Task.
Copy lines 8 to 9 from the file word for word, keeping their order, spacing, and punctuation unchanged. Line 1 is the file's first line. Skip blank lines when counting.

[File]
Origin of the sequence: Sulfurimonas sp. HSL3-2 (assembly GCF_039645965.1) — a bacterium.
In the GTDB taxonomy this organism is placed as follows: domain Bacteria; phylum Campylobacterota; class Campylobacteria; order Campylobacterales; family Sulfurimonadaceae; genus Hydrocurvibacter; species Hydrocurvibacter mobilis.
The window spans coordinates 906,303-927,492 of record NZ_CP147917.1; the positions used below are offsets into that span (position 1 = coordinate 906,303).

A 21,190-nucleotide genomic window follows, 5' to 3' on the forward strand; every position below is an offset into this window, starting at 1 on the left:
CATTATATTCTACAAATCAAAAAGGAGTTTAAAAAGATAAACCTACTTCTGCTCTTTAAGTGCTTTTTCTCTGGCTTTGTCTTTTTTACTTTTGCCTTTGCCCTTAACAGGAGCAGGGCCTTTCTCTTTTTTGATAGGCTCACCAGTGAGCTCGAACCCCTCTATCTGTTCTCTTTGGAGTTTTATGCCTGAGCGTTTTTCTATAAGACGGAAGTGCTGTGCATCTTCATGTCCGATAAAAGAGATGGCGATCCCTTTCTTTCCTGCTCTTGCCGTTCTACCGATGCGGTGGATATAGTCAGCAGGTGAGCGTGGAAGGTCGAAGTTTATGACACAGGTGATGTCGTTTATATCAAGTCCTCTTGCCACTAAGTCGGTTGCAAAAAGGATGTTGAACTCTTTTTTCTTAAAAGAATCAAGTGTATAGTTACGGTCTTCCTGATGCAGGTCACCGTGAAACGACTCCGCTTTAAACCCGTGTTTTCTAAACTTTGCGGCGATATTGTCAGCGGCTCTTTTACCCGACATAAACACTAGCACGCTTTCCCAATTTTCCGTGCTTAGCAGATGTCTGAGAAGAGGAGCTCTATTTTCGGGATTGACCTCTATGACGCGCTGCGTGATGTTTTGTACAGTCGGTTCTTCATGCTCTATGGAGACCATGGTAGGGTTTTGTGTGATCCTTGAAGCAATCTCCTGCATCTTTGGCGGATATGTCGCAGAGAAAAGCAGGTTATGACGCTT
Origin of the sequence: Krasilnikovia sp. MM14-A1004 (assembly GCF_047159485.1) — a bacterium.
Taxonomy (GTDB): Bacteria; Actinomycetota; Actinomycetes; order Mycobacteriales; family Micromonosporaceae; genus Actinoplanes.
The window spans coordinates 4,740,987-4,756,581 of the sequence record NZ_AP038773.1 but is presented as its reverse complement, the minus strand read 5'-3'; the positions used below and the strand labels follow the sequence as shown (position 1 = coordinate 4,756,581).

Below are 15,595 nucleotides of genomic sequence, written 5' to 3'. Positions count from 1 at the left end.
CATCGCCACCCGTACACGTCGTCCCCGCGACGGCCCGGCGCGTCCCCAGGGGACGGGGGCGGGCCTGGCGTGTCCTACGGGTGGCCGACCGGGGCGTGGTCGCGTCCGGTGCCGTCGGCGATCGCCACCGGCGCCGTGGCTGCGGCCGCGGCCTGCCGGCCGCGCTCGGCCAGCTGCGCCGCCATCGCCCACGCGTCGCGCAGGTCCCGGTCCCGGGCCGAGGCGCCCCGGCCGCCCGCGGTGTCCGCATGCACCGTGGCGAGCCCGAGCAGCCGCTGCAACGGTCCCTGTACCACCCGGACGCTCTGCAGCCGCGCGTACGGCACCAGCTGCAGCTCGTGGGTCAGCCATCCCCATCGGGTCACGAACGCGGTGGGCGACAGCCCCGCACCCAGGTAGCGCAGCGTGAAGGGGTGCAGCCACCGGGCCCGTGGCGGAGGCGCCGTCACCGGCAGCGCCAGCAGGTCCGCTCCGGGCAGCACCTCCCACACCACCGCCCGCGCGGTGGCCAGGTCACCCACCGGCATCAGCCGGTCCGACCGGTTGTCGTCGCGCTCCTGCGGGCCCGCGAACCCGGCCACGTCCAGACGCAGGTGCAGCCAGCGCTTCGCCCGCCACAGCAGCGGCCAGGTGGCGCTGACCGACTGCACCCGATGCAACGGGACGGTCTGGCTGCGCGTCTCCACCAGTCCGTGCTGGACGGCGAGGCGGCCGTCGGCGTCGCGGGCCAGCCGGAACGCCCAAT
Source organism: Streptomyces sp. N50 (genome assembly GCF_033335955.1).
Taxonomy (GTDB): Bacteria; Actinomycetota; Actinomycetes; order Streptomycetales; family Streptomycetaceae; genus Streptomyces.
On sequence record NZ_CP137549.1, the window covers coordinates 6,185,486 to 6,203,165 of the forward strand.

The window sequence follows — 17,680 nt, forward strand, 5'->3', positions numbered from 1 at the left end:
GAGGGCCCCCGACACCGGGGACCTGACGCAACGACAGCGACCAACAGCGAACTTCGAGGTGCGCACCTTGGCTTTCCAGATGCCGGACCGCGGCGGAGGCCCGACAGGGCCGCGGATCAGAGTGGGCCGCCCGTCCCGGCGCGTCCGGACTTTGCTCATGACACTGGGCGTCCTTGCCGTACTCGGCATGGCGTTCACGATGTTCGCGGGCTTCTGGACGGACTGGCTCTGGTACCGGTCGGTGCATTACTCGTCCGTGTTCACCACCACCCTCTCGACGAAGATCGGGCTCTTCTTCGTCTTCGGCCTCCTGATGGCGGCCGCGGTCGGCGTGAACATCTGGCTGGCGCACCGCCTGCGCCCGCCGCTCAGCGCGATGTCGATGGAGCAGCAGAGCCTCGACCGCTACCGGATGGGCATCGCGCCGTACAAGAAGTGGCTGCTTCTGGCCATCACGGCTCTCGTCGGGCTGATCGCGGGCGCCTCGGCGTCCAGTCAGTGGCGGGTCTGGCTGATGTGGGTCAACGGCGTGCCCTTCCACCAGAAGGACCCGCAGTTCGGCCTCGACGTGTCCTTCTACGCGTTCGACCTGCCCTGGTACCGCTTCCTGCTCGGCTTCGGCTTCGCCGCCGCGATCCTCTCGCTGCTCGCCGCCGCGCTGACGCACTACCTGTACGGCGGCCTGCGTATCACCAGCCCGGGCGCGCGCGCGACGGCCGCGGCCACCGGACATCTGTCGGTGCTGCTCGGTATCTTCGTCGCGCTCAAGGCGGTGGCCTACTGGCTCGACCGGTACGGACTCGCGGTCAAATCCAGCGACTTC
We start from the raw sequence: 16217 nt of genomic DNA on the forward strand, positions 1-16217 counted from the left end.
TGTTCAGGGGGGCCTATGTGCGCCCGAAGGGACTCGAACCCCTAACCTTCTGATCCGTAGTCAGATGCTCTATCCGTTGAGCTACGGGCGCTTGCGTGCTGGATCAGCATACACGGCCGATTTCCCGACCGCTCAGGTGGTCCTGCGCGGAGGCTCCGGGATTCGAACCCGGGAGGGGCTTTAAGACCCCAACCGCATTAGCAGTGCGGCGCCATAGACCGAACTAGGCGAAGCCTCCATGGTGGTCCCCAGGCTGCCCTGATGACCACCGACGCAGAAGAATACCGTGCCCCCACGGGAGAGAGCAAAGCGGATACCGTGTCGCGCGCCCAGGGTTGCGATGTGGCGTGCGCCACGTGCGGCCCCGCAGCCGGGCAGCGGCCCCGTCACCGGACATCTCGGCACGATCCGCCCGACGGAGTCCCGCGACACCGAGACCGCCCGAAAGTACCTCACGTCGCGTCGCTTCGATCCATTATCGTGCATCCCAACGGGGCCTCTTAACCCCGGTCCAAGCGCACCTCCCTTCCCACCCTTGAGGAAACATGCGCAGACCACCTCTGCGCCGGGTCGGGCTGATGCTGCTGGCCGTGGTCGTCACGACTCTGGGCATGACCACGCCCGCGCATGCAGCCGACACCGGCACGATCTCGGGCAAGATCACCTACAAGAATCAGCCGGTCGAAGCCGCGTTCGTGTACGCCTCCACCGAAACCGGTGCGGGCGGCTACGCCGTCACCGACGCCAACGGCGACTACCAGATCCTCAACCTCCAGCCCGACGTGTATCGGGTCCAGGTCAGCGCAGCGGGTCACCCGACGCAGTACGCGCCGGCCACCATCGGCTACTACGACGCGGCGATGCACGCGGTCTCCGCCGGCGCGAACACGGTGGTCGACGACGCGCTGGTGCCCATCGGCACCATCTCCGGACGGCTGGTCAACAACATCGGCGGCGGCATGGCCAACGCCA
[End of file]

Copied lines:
The window spans coordinates 4,740,987-4,756,581 of the sequence record NZ_AP038773.1 but is presented as its reverse complement, the minus strand read 5'-3'; the positions used below and the strand labels follow the sequence as shown (position 1 = coordinate 4,756,581).

Below are 15,595 nucleotides of genomic sequence, written 5' to 3'. Positions count from 1 at the left end.